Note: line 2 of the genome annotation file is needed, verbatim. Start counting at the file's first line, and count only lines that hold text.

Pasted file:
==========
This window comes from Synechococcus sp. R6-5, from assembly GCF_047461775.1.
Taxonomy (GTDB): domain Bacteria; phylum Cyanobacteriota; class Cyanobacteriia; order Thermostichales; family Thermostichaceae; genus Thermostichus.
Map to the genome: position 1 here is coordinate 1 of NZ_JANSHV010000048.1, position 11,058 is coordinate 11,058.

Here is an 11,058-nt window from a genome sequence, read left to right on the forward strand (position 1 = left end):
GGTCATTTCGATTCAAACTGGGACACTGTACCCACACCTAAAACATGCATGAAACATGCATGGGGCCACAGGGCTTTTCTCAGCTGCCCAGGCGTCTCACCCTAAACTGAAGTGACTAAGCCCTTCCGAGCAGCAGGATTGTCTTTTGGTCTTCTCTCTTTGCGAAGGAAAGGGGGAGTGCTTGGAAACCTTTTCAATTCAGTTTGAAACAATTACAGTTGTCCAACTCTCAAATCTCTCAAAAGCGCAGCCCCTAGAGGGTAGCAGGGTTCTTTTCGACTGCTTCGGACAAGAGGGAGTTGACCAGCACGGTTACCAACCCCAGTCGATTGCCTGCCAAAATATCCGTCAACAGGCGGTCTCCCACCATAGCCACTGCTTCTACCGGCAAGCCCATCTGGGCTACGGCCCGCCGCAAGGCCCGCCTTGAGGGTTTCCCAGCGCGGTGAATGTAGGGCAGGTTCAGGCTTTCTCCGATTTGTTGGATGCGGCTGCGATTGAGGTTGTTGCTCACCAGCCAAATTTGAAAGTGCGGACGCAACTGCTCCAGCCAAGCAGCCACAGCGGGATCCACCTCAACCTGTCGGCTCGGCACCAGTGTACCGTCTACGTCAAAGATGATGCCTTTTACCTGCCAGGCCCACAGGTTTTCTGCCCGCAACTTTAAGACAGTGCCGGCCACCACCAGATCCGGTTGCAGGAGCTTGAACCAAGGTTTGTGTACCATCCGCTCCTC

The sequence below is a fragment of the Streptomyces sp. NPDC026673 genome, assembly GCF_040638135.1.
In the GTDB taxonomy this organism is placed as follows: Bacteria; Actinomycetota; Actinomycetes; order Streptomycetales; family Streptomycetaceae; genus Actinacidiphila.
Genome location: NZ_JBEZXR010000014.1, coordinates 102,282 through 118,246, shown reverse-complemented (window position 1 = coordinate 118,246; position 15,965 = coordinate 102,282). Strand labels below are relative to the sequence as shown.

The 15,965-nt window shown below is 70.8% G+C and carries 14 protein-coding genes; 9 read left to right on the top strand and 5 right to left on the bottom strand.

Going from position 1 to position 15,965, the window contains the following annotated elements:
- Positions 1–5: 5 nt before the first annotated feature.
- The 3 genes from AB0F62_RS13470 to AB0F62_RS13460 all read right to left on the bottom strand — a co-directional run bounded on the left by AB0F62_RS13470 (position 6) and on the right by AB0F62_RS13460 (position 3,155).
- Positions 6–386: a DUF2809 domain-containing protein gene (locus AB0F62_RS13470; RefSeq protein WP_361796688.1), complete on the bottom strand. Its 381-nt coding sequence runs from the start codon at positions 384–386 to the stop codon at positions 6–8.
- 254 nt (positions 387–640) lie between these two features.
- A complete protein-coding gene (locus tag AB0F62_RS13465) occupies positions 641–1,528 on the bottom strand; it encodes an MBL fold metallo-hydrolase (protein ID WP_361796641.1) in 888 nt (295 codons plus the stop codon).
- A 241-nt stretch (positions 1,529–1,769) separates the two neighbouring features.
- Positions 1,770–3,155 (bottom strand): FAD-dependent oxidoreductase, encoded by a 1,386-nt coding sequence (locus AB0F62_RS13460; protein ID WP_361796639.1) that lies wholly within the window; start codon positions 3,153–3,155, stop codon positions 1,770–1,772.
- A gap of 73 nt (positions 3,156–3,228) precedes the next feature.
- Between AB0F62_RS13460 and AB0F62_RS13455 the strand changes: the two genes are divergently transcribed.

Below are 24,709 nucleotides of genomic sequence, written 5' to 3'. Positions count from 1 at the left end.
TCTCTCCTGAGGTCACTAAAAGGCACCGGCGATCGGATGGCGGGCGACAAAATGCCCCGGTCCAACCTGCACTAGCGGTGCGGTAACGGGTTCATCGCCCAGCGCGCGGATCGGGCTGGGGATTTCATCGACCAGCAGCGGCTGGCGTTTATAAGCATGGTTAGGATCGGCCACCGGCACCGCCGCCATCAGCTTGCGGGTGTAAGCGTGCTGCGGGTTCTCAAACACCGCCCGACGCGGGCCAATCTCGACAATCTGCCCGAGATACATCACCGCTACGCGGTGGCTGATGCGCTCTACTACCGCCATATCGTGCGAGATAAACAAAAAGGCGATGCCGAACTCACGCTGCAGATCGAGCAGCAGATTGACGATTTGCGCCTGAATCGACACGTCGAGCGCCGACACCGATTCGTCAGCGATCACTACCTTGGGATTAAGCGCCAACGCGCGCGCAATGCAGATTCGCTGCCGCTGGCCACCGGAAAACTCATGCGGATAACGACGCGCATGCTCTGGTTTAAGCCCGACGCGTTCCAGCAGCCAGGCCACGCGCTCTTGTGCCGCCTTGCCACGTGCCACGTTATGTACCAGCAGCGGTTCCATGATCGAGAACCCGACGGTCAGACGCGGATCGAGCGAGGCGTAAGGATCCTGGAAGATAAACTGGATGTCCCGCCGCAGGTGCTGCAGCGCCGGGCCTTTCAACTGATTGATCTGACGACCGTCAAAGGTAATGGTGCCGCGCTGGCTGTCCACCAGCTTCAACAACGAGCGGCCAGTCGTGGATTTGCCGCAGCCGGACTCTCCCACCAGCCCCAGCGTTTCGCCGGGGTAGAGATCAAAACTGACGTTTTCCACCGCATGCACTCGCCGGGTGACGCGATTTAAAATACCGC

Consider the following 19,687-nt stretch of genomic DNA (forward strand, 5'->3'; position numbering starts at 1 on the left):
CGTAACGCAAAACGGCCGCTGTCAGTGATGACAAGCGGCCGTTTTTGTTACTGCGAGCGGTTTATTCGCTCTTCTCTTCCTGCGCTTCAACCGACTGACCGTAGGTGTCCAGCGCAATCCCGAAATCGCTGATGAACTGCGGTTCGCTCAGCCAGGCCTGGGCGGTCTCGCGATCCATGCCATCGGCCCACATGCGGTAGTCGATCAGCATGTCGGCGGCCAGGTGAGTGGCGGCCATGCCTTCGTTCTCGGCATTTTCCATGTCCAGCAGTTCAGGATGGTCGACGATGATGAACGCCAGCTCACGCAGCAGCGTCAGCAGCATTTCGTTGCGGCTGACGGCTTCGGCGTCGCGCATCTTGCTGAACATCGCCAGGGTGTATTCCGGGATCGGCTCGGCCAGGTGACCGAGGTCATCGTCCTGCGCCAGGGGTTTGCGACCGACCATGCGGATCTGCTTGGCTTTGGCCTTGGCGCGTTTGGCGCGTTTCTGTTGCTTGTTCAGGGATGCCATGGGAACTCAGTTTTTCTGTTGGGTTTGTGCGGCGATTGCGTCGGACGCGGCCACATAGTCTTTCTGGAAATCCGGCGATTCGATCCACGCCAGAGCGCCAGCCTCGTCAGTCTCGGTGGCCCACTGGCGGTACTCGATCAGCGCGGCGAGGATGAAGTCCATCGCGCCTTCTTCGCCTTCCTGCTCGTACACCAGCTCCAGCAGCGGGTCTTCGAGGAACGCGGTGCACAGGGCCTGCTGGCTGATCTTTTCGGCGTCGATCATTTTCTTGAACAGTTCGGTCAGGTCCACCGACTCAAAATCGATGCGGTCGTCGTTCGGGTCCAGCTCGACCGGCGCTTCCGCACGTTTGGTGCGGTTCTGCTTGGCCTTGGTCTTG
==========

Taxonomy (GTDB): domain Bacteria; phylum Cyanobacteriota; class Cyanobacteriia; order Thermostichales; family Thermostichaceae; genus Thermostichus.